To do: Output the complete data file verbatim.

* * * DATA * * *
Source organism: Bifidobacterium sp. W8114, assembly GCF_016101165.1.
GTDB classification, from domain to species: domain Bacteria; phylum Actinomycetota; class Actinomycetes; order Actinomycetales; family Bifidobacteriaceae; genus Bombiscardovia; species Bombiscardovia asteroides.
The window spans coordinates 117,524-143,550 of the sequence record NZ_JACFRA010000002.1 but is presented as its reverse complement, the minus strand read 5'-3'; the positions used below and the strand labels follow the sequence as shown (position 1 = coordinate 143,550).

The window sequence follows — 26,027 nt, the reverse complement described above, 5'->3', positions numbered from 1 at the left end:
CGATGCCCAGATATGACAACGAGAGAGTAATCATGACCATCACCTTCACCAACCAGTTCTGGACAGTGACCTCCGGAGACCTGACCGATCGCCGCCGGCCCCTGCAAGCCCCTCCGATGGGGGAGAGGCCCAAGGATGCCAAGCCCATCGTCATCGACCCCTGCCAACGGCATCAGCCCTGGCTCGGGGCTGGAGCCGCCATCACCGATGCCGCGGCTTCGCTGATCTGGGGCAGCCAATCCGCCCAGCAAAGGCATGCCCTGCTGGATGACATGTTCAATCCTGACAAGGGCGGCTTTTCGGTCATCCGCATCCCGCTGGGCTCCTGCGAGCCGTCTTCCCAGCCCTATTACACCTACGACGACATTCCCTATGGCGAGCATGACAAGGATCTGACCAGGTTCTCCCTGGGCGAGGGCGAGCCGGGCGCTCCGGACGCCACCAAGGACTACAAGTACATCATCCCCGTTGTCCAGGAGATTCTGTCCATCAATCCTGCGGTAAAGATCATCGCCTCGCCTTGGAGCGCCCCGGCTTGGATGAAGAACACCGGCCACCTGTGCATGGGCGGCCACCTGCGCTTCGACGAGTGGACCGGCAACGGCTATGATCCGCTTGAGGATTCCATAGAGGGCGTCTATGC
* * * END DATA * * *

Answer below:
Source organism: Bifidobacterium sp. W8114, assembly GCF_016101165.1.
GTDB classification, from domain to species: domain Bacteria; phylum Actinomycetota; class Actinomycetes; order Actinomycetales; family Bifidobacteriaceae; genus Bombiscardovia; species Bombiscardovia asteroides.
The window spans coordinates 117,524-143,550 of the sequence record NZ_JACFRA010000002.1 but is presented as its reverse complement, the minus strand read 5'-3'; the positions used below and the strand labels follow the sequence as shown (position 1 = coordinate 143,550).

The window sequence follows — 26,027 nt, the reverse complement described above, 5'->3', positions numbered from 1 at the left end:
CGATGCCCAGATATGACAACGAGAGAGTAATCATGACCATCACCTTCACCAACCAGTTCTGGACAGTGACCTCCGGAGACCTGACCGATCGCCGCCGGCCCCTGCAAGCCCCTCCGATGGGGGAGAGGCCCAAGGATGCCAAGCCCATCGTCATCGACCCCTGCCAACGGCATCAGCCCTGGCTCGGGGCTGGAGCCGCCATCACCGATGCCGCGGCTTCGCTGATCTGGGGCAGCCAATCCGCCCAGCAAAGGCATGCCCTGCTGGATGACATGTTCAATCCTGACAAGGGCGGCTTTTCGGTCATCCGCATCCCGCTGGGCTCCTGCGAGCCGTCTTCCCAGCCCTATTACACCTACGACGACATTCCCTATGGCGAGCATGACAAGGATCTGACCAGGTTCTCCCTGGGCGAGGGCGAGCCGGGCGCTCCGGACGCCACCAAGGACTACAAGTACATCATCCCCGTTGTCCAGGAGATTCTGTCCATCAATCCTGCGGTAAAGATCATCGCCTCGCCTTGGAGCGCCCCGGCTTGGATGAAGAACACCGGCCACCTGTGCATGGGCGGCCACCTGCGCTTCGACGAGTGGACCGGCAACGGCTATGATCCGCTTGAGGATTCCATAGAGGGCGTCTATGC